Food has probably been a marker of social status since the first woman gathered more berries than her sister. It still is. Some foods are authentically posh, others undeniably lower class, and there’s no way I’m going to go out on a limb and say which is which.
Because foods serve as social markers, the history of cuisine is also a history of the democratisation – some would say vulgarisation – of elite dishes, and perhaps noone has chronicled that more effectively than Rachel Laudan. Her book Cuisine and Empire: Cooking in World History shows clearly how foods move from high cuisine to low. Recently, in some places, the flow has reversed as elites have taken up what they imagine to be rustic, peasant food. The 100% wholewheat sourdough loaf, chewy of crust and riddled with large holes, became a desirable bread only very recently. As we chatted about these things, one thing became clear. There’s very little chance that food will lose its status as a marker of status any time soon.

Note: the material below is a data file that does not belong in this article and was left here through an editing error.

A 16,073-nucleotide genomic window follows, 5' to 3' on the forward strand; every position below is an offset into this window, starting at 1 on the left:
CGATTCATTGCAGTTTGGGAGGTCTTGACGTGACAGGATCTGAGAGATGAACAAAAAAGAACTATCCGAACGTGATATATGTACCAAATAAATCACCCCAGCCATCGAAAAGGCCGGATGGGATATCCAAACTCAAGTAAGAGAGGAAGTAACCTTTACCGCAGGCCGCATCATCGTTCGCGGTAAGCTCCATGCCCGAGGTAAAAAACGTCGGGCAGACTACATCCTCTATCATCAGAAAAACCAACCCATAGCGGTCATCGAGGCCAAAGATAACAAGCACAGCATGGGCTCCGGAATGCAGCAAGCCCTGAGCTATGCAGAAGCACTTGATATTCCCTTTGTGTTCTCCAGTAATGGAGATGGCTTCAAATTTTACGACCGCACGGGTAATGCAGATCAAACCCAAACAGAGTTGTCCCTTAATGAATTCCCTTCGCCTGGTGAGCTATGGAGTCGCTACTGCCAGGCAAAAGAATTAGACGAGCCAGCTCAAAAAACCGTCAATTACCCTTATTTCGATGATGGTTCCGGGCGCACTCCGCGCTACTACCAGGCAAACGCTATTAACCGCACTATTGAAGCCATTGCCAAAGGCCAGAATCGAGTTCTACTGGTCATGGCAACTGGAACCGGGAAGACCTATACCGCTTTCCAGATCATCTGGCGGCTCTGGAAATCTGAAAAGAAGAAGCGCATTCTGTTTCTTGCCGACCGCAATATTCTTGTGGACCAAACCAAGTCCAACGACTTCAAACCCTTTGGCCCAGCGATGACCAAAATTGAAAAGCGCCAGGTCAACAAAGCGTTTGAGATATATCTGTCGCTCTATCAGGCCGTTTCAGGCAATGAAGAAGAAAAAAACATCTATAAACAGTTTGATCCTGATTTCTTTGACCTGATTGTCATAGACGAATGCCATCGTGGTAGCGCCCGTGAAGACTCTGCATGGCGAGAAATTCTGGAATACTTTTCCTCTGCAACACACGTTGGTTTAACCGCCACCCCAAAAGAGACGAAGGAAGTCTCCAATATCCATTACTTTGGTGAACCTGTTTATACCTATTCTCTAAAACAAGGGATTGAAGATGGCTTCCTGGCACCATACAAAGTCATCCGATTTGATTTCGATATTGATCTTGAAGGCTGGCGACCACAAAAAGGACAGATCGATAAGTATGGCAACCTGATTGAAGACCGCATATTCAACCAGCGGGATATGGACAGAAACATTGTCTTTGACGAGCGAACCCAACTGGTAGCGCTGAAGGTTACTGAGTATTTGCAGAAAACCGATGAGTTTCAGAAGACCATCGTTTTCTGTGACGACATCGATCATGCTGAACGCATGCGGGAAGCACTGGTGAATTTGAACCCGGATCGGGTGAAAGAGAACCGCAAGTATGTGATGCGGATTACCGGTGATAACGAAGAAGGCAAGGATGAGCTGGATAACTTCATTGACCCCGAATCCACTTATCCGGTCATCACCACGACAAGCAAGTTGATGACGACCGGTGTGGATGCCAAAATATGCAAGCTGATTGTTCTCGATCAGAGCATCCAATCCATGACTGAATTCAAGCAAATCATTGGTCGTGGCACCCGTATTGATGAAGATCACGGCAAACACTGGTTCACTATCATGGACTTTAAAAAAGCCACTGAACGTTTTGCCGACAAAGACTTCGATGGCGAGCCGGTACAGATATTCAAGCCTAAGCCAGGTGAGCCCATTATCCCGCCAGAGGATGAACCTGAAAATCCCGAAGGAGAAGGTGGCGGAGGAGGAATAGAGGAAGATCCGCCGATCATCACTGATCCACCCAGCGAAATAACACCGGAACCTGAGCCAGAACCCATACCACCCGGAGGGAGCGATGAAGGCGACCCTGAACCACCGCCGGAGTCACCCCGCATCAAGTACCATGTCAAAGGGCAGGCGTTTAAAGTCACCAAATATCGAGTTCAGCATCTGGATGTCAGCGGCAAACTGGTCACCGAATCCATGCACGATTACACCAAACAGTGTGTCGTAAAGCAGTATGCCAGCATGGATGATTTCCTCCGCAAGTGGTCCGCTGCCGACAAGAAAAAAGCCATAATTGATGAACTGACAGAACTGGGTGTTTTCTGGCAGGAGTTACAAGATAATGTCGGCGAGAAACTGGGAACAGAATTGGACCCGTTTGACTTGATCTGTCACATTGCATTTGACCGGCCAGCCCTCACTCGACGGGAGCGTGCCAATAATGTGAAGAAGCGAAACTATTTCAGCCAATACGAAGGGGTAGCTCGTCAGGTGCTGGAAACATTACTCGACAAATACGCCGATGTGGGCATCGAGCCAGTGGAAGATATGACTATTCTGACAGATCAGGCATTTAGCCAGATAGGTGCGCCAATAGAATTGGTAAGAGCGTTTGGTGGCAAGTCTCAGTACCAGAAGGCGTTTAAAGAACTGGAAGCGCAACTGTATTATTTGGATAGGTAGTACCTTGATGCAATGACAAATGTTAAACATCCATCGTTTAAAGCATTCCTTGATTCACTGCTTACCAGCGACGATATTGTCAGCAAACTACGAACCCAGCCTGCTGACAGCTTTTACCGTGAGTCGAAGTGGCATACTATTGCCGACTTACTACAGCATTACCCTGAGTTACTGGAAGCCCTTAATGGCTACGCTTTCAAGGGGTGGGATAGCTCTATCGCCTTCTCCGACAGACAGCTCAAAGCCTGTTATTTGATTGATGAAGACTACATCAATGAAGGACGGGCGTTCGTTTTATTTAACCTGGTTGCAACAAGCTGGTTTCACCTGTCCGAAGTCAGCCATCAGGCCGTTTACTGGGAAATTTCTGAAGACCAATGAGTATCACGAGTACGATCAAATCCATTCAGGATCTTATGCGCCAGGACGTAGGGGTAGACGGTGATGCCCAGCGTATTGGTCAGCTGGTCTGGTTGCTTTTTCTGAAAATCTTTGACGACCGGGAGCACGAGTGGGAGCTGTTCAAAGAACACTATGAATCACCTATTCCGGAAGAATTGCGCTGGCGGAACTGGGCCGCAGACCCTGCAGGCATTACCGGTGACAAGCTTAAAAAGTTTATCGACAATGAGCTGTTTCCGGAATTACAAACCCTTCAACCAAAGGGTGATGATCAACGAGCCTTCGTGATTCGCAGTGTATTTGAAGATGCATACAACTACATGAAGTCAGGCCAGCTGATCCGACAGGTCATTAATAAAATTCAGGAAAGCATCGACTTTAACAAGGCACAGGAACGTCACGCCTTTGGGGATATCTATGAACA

Rachel Laudan recently reworked her thoughts on bread: Why did our ancestors prefer white bread to wholegrains?. That will take you to her website and details of Cuisine and Empire.
Our earlier conversation was Sugar and salt: Industrial is best.
Banner photo shows poor old George IV of the United Kingdom, consuming his magnificent Coronation Dinner alone, watched by a crowd of thousands. Well, not quite alone. Aside from the onlookers in the galleries, there were about 170 diners in Westminster Hall with him and a few hundred more scattered through various rooms in the Palace of Westminster. But the King was effectively alone.
Smaller image shows John, Duc de Berry, in blue on the right, exchanging New Year’s gifts at a banquet.